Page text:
Women who use antibiotics for more than two months at a time are at increased risk of suffering a heart attack or stroke, research suggests.
Experts believe the long-term use of the drugs wipes out healthy bacteria in the gut – creating an imbalance that increases inflammation, narrows blood vessels and ends up damaging the heart.
They think this creates a cumulative effect, so the more frequently a woman uses antibiotics during her lifetime, the greater the eventual risk.
The researchers, who tracked 36,500 women in the US, found over-60s who used antibiotics for more than two months were 32 percent more likely to develop heart disease in the next eight years than those not taking the drugs. For those aged 40 to 59, there was a 28 percent increased risk.
For younger women aged under 40, there was no discernible effect.
Researcher Dr. Yoriko Heianza, from Tulane University in New Orleans, said: ‘By investigating the duration of antibiotic use in various stages of adulthood we have found an association between long-term use in middle age and later life and an increased risk of stroke and heart disease during the following eight years.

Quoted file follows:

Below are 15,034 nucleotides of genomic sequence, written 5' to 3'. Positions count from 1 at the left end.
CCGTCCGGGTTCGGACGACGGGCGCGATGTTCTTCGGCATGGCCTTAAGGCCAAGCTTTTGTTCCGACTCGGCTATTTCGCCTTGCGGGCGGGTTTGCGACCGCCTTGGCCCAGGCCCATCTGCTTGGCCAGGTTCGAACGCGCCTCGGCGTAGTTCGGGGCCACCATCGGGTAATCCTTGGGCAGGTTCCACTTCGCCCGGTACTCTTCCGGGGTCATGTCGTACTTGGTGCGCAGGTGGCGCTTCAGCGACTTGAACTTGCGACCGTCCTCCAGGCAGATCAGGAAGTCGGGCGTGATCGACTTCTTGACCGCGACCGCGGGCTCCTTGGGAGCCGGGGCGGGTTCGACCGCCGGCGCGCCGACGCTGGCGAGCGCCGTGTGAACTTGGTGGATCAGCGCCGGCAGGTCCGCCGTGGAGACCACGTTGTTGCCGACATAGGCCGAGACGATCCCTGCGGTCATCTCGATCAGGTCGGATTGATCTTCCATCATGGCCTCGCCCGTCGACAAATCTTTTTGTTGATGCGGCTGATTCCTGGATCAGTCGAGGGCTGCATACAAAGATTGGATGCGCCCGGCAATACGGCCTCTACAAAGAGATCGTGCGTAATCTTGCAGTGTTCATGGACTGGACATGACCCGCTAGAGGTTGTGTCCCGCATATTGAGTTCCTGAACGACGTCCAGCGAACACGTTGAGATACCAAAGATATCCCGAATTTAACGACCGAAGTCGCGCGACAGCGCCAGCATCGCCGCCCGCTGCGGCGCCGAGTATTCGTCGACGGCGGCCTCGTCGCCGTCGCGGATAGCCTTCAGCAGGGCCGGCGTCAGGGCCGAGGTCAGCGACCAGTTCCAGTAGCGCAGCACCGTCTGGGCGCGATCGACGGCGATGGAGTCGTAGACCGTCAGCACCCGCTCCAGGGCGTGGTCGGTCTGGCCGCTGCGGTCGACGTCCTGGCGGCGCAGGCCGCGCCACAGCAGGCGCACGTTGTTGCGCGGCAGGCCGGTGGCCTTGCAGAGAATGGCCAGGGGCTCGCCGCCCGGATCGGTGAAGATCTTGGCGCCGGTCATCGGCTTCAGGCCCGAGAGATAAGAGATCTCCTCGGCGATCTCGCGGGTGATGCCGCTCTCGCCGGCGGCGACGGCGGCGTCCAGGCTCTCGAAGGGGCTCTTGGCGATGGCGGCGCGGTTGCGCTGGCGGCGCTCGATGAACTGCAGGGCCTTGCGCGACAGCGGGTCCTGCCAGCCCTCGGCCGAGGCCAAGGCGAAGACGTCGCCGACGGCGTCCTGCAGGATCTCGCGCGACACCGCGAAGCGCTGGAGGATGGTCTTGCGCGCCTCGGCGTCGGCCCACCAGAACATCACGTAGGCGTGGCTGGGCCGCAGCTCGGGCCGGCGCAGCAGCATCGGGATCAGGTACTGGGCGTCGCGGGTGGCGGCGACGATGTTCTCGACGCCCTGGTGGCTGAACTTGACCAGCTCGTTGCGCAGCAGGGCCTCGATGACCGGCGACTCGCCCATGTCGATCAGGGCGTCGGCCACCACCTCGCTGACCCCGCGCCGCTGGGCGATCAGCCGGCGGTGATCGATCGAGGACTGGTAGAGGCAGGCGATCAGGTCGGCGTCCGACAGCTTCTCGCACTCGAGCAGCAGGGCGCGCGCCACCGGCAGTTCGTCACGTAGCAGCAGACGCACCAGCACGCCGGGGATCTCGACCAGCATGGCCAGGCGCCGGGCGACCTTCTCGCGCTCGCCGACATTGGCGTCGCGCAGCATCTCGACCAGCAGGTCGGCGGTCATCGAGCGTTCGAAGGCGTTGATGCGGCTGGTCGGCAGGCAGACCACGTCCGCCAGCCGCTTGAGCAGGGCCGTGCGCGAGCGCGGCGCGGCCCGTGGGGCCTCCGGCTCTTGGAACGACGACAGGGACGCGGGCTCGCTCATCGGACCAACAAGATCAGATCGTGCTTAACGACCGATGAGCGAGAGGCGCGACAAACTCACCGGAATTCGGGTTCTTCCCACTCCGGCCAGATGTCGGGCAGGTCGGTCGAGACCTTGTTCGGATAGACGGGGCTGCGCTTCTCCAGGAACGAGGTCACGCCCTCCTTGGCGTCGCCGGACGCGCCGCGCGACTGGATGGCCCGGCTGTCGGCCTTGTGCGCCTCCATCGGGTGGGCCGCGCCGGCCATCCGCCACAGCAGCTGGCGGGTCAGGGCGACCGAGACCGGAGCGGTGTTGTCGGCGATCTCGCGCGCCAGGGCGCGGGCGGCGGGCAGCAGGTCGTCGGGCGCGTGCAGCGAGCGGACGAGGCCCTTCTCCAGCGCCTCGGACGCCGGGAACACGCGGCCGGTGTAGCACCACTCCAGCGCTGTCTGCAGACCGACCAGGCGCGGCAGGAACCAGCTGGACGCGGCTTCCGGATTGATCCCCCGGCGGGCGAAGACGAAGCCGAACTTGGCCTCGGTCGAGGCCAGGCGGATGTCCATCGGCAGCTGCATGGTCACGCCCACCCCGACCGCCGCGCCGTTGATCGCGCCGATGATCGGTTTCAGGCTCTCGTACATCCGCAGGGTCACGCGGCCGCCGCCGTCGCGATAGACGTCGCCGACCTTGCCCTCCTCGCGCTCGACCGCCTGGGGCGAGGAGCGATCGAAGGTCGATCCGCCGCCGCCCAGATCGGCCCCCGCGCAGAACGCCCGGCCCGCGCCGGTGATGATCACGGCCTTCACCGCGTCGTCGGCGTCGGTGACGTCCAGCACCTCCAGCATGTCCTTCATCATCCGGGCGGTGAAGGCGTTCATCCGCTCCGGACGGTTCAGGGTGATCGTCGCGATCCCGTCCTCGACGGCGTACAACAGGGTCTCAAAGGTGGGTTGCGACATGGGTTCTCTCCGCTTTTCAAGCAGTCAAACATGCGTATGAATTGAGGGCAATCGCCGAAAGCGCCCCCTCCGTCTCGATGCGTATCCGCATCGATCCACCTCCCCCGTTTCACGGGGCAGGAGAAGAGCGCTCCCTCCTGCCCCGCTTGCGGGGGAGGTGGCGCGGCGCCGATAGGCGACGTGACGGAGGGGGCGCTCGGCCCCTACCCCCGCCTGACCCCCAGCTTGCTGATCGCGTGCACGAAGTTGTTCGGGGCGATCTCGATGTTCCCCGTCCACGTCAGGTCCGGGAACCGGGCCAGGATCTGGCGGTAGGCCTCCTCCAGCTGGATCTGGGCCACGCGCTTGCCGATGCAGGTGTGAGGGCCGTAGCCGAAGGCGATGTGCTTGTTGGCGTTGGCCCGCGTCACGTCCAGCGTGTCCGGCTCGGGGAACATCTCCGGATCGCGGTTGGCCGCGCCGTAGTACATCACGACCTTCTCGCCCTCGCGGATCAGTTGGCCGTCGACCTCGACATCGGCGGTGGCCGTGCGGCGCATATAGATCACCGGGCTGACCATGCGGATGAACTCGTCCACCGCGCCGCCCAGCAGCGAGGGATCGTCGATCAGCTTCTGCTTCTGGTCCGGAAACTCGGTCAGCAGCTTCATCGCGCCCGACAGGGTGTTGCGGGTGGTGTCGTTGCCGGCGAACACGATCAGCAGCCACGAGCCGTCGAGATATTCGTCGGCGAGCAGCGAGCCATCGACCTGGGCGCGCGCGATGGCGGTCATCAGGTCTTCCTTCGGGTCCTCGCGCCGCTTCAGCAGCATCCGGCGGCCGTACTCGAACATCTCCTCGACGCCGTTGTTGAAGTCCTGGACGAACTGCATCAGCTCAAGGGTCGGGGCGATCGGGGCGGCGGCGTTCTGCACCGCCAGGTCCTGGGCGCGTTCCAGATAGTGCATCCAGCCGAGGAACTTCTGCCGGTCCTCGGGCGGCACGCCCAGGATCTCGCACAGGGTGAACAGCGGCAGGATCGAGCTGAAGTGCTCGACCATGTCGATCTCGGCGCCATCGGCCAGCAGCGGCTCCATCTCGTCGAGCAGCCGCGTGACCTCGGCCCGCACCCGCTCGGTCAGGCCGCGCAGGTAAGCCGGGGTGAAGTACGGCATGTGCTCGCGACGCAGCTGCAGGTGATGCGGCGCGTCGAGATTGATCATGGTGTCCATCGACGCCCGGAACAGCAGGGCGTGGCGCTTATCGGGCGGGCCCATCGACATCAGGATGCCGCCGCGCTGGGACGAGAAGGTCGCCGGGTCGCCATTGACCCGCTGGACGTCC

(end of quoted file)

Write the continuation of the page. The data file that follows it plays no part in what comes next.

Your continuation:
‘As these women grew older, they were more likely to need more antibiotics, and sometimes for longer periods of time, which suggests a cumulative effect may be the reason for the stronger link in older age between antibiotic use and cardiovascular disease.’
The researchers, who published their findings in the European Heart Journal, stressed that even though the overall relative risk increased, for each individual the absolute risk remained small.
For every 1,000 women taking antibiotics for at least two months, just six would be likely to experience damage to their hearts or arteries, they said.
Antibiotics are designed to kill dangerous bacteria that cause illness and infection.